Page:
World Cinema lost one of it luminaries in October this year when the iconic career of this filmmaker came to an end. Wajda was one of the celebrated graduates of the Łódź Film School, This training ground for film actors as well as crafts people had a deservedly outstanding reputation.
Wajda first drew attention with his trilogy A Generation (Pokolenie, 1954), Kanał (1956) and Ashes and Diamonds (Popiół i diament 1958). These were founding works in what developed into the European art cinema. I saw them, as did many at the time, in a Film Society in 16 mm prints. I have since been able to revisit them again in 35mm prints. All remaining outstanding but the key film is Ashes and Diamonds with the character of Maciek played by the young iconic Polish actor Zbigniew Cybulski. There is a terrific sequence with fireworks lighting up the sky and a sequence which I have seen copied a number of times with sheets billowing from a clothesline.
Wajda turned out fine films decade after decade, and I still have to see a number of them. One that stood out was Landscape After the Battle (Krajobraz po bitwie, 1970), a film that deals with a Holocaust survivor and which includes some stunning landscape sequences. Two films that stood out in addressing the repressive regime that ran Poland in the period are Man of Marble (Człowiek z marmuru, 1977) and Man of Iron (Człowiek z żelaza, 1981). I saw at least one of them at the Academy Cinema in London, a fine and now lost venue for quality film.
More recently Katyń (2007), dealing with the Soviet massacre of Polish Officers in 1941, was extremely well done. And we can look forward to his final film Afterimage ( Powidoki, 2016), yet to enjoy a UK release. There are a variety of fine films that would grace a screening tribute to this great filmmaker. My own choice would be The Promised Land (Ziemia obiecana), 1975) which chronicles the development of the C19th capitalist textile firms in Łódź. The film is a fascinating chronicle and has some terrific sequences including a factory fire. The film came round last year in the programme ‘Martin Scorsese Presents: Masterpieces of Polish Cinema’. It was screened at the Sheffield Showroom in a good quality 35mm print. However, I do not think it made in to West Yorkshire. Hopefully the print is still available in the UK.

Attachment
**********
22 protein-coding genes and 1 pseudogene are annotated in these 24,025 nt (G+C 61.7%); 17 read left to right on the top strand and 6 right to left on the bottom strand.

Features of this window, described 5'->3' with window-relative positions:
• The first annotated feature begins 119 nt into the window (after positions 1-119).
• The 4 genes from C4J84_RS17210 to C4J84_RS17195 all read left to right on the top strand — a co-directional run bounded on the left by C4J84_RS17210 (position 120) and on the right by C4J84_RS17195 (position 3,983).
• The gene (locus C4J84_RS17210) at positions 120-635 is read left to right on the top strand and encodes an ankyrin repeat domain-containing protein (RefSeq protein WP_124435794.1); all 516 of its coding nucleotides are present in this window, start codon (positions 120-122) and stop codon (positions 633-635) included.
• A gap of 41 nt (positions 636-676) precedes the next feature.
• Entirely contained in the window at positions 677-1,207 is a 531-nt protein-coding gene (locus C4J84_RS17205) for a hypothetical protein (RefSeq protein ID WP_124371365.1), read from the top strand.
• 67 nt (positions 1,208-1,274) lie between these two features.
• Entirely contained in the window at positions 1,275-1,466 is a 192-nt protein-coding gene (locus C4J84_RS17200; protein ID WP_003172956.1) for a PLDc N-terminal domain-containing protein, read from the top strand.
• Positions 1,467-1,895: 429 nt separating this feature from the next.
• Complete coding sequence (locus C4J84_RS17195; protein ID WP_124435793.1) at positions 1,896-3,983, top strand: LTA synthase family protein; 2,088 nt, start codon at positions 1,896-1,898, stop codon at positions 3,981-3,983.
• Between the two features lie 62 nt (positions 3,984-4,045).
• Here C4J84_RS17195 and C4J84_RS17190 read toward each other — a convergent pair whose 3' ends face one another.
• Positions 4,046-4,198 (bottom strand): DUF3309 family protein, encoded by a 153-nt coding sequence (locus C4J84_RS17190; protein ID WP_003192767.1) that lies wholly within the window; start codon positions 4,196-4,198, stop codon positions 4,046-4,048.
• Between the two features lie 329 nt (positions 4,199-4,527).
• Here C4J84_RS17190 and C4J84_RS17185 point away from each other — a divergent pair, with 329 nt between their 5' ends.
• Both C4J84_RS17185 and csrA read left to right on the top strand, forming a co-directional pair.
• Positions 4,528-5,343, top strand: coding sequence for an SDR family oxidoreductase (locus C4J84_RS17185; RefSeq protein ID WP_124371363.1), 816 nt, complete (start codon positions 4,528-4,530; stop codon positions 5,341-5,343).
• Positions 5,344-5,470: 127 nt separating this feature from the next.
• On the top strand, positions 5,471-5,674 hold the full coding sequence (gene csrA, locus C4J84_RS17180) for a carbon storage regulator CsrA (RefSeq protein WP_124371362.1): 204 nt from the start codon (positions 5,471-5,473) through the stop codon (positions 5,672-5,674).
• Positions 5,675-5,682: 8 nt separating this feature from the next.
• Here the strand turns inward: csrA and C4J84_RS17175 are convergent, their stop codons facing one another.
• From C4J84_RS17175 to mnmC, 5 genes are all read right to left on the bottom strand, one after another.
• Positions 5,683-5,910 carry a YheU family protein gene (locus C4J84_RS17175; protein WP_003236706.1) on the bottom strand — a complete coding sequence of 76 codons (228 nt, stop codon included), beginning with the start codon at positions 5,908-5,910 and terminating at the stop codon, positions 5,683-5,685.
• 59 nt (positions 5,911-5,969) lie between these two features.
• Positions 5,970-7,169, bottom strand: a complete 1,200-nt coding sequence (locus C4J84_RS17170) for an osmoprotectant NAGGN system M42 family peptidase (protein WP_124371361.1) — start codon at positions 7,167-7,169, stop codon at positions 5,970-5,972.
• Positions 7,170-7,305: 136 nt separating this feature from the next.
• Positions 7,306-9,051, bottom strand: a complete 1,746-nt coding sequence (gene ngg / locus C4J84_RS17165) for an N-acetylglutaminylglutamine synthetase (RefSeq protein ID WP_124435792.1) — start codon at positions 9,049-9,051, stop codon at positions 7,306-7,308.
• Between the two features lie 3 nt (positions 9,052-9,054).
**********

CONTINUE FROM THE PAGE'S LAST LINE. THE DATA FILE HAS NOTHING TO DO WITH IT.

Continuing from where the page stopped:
So, as we celebrate the Nobel Literature Award can we look forward to hearing Dylan in the auditorium before the screenings. Perhaps ‘Like a Rolling Stone’ before American Honey (2016).
But we could possibly also enjoy Dylan on film. There is Don’t Look Back (1967), a classic music documentary of the 1966 UK tour: a genre that features in the 2016 LIFF. There is Martin Scorsese’s The Last Waltz (1978), another very fine documentary, this time of a single concert. There is Wonder Boys (2000), for which Dylan won an Academy Award for Best Song, ”Things Have Changed’. And then there is I’m Not There (2007) with several different Dylan’s, including an intriguing one by Cate Blanchett.
My favourite Dylan moment on film is unlikely to be available in a print now: the sequence in the original release version of Pat Garrett and Billy the Kid (1973) where Dylan’s ‘Knocking on Heaven’s Door’ plays over the final moments of Sherriff Baker (Slim Pickens). A song that will [eventually] make a fine elegy for Dylan himself.
Maggie’s Plan – Thursday 11th August 8:45pm
Wiener-Dog – Multiple screenings from Friday
Actress and screenwriter, Greta Gerwig is a busy woman! Last year, Gerwig showed up in not one, but two great UK releases. In Mia Hansen-Love’s Eden (2014), she had a scene stealing role as Julia, the former girlfriend of protagonist, Paul. Then later in the year, she co-wrote and starred in Mistress America (2015), a brilliant comedy about the developing friendship between stepsisters-to-be, Brooke and Tracy.
This week, once again, Greta stars in two films; An extra screening of Rebecca Miller’s Screwball-esque comedy of remarriage, Maggie’s Plan, is on Thursday at 8:45pm. Then on Friday Hyde Park Picture House are starting their run of Todd Solondz’s new film Weiner-Dog, where Greta plays a reincarnation of Dawn Weiner, the iconic character from Solondz’s debut, Welcome to the Dollhouse (1995).
After her early collaborations with filmmakers like the Duplass brothers, Joe Swanberg and Mary Bronstein, she decided the Dogme style aesthetic wasn’t for her (“shaky cameras make me sick. I get motion sickness when I look at them. There are some film-makers I love and yet I cannot watch their movies. I threw up during the first half of [Lars von Trier’s] Melancholia.”), and has since really come into her own as a screen presence. She is, in my opinion, responsible for two of Noah Baumbach’s better films, 2013’s Frances-Ha, and the aforementioned Mistress America, and is set to make her solo writing-directing debut next year with Lady Bird. I’m always intrigued about her upcoming projects. Keep them coming, Greta.